Objectives

  • Enhance awareness of pesticide related water quality issues facing the Lower Rio Grande Valley and encourage producers to use lower risk pesticides in production practices.
  • Implement an integrated pest management (IPM) education program through education programs, newsletters and fact sheets.
  • Encourage producers to adopt an integrated farm management system ('whole system' approach) including pesticide, nutrient, irrigation and production management practices.
  • Develop partnerships between Texas AgriLife Extension and local Soil and Water Conservation Districts to encourage growers to implement best management practices and adopt management plans to protect water quality.

Measures of Success

SAI Program Outcomes to be Achieved:

  1. Increase the number of growers using reduced risk/IPM tools and techniques. Estimates of growers impacted by educational programs will be determined through program surveys.
  2. Measure qualitative reduction in use of higher risk pesticides or pesticides in general. Estimates of IPM practices adopted and thus, reduced use of pesticides, will be determined through program surveys.
  3. Encourage partnerships between crop producers, TSSWCB, NRCS and local Soil and Water Conservation Districts to implement reduced risk/IPM programs. Success of partnerships will be based on number of water quality management plans implemented.
  4. Measure change in level of pest management based on the SAI Transition Gradient. Extension will provide a post program estimate of the SAI Transition Gradient within the final report.

SAI Program Outputs Expected:

  1. Educational and outreach materials for growers. One fact sheet and one newsletter will be produced and distributed each year. Specific details in subtask 2.4.
  2. Conferences, seminars, and on-site field training. Multiple education programs addressing benefits and adoption of an integrated farm management system will be held. Specific details on programs can be found in subtask 2.1, 2.2 and 2.3.
  3. Partnerships established between federal and non-federal programs to provide reduced risk/IPM programs for crop producers. Success of partnerships will be based on number of water quality management plans implemented.
Project Tasks

Task 1: Project Coordination

TWRI will effectively coordinate and monitor all technical and financial activities performed under this contract, prepare progress reports, and maintain project files and educational materials. TWRI will be responsible for hiring and supervision of all project personnel.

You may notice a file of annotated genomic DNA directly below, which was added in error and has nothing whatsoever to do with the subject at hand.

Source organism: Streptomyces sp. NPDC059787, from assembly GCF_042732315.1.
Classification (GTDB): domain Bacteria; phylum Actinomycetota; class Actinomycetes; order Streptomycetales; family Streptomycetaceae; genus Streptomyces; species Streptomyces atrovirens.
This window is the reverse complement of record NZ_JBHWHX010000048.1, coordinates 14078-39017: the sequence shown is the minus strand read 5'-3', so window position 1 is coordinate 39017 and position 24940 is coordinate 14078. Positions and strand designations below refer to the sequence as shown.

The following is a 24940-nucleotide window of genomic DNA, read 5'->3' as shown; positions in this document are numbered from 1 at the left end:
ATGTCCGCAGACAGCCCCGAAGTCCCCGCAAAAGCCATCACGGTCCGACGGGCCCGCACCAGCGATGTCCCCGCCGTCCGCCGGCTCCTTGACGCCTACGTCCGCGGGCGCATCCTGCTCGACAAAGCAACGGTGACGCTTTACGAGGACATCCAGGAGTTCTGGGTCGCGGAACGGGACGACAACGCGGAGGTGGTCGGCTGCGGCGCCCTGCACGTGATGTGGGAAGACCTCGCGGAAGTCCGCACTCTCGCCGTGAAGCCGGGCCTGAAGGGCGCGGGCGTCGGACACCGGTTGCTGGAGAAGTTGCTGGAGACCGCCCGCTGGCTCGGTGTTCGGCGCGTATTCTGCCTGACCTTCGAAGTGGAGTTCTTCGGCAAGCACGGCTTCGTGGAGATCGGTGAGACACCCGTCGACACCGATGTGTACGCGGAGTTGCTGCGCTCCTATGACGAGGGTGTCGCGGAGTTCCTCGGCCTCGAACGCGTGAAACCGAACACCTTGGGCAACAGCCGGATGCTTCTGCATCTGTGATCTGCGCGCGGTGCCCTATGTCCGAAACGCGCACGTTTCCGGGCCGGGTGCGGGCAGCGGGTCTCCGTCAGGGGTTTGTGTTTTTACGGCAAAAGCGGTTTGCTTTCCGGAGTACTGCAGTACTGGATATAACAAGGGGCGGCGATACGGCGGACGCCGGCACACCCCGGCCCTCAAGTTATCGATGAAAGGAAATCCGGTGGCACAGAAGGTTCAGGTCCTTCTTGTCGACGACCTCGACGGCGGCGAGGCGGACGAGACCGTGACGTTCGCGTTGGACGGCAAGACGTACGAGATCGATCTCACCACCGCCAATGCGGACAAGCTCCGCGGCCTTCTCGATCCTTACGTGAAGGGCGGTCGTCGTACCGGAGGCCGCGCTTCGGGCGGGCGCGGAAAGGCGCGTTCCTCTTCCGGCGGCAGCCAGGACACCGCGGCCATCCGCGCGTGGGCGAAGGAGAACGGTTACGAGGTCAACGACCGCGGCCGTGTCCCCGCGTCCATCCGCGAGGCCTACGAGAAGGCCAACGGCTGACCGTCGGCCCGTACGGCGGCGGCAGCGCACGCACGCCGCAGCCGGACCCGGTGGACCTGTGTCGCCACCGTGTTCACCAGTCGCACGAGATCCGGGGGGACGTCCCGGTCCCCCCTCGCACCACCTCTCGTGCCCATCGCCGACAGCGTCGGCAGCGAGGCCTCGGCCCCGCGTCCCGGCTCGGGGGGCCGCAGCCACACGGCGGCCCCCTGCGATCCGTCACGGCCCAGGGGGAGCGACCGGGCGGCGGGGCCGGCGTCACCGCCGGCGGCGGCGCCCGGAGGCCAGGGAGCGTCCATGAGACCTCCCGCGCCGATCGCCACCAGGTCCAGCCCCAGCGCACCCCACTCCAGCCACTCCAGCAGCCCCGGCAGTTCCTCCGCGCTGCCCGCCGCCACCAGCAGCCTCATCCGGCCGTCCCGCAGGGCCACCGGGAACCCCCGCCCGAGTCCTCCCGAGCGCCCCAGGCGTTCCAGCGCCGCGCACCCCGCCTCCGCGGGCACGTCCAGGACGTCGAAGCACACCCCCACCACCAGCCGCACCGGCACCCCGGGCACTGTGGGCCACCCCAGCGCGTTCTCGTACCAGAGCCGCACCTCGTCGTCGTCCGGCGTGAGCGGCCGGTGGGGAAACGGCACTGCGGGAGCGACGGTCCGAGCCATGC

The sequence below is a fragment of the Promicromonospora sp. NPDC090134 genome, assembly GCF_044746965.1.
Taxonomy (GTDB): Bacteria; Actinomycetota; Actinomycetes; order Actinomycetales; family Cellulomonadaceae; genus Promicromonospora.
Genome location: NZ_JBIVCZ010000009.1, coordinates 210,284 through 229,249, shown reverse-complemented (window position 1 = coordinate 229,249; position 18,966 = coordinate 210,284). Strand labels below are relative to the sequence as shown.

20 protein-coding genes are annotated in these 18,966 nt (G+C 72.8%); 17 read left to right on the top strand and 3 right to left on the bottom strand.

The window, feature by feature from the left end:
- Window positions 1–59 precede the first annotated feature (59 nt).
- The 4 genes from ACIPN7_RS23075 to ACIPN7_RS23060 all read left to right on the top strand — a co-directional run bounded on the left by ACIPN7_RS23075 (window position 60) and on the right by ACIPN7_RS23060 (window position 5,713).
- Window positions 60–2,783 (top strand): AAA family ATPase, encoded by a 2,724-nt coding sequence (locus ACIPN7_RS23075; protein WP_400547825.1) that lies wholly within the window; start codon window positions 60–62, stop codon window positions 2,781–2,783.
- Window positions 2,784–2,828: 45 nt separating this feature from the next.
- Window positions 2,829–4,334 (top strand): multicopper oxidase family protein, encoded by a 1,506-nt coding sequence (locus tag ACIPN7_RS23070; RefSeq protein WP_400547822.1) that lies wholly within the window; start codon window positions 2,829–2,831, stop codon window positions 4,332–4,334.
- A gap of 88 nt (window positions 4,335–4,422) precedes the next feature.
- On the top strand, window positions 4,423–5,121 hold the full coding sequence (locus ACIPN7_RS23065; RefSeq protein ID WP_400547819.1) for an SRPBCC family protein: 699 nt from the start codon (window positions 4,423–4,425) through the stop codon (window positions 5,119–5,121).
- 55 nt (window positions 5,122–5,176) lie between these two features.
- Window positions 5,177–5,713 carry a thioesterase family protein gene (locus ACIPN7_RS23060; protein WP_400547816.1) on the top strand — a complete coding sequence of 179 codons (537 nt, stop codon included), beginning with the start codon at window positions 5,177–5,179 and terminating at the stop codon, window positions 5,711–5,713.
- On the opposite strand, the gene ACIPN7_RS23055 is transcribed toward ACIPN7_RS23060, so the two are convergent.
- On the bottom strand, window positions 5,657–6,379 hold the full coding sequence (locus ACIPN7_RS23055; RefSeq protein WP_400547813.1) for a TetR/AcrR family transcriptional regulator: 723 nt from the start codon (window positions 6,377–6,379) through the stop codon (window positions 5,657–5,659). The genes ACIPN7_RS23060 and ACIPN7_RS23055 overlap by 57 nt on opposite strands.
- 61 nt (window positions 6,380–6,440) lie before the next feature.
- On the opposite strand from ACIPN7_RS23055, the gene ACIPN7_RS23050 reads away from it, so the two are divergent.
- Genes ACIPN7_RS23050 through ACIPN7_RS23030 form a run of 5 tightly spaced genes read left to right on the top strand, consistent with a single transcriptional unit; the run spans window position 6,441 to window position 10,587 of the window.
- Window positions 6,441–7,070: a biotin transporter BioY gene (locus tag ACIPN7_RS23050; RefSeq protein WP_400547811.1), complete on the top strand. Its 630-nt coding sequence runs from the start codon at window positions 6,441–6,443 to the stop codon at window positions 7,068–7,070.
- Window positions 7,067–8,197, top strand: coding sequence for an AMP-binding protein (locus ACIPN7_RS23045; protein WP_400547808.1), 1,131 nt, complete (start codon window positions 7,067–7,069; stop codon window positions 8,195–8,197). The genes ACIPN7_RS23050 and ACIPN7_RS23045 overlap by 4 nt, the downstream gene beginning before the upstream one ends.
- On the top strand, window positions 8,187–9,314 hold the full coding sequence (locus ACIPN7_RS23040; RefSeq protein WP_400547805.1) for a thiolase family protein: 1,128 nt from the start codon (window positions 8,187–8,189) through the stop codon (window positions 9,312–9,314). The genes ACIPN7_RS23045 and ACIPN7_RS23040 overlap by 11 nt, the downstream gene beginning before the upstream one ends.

Deliverables/Timeline:

  1. Quarterly Progress Reports (QPRs) - December 15, 2008; March 15, 2009; June 15, 2009; September 15, 2009; December 15, 2009; March 15, 2010; June 15, 2010.
  2. Agendas, attendance and summaries from regularly scheduled meetings submitted with QPRs - December 15, 2008; March 15, 2009; June 15, 2009; September 15, 2009; December 15, 2009; March 15, 2010; June 15, 2010.
  3. Quarterly Reimbursement Forms - December 31, 2008; March 31, 2009; June 30, 2009; September 30, 2009; December 31, 2009; March 31, 2010; June 30, 2010.
  4. Final report - August 31, 2010

Task 2: Conducting Integrated Farm Management System Education Programs

Extension will host educational programs promoting the adoption of an integrated farm management system. Agricultural producers will learn how to better manage their land and resources through the adoption of IPM, nutrient, irrigation and production practices that reduce the potential for nonpoint source pollution. The programs will typically be held as multi-county events, except where noted.

Deliverables/Timeline:

  1. Results from pre- and post-evaluation surveys or knowledge assessment surveys conducted at selected trainings (subtask 2.1, 2.2, 2.3)
  2. Education materials including fact sheets, website postings, etc. (at least 1 fact sheet will be released annually)
  3. IPM Newsletter produced annually
Reports
Project Personnel
Brad Cowan
County Extension Agent, Hidalgo County
956.383.1026
b-cowan@tamu.edu
Enrique Perez
County Extension Agent, Cameron County
956.361.8236
e-perez@tamu.edu
Lucas Garcia
County Extension Agent, Willacy County
956.689.2412
lagarcia@ag.tamu.edu
Geraldo Tapia
Extension Technician, Hidalgo, Cameron and Willacy Counties
956.383.1026
gtapia@ag.tamu.edu
Ruben Saldana
District Extension Administrator, District 12
956.968.5581
rjsaldana@ag.tamu.edu
Allen Berthold
Project Manager, TWRI
979.845.2028
taberthold@ag.tamu.edu
Contact
Allen Berthold
Project Manager, TWRI
979.845.2028
taberthold@ag.tamu.edu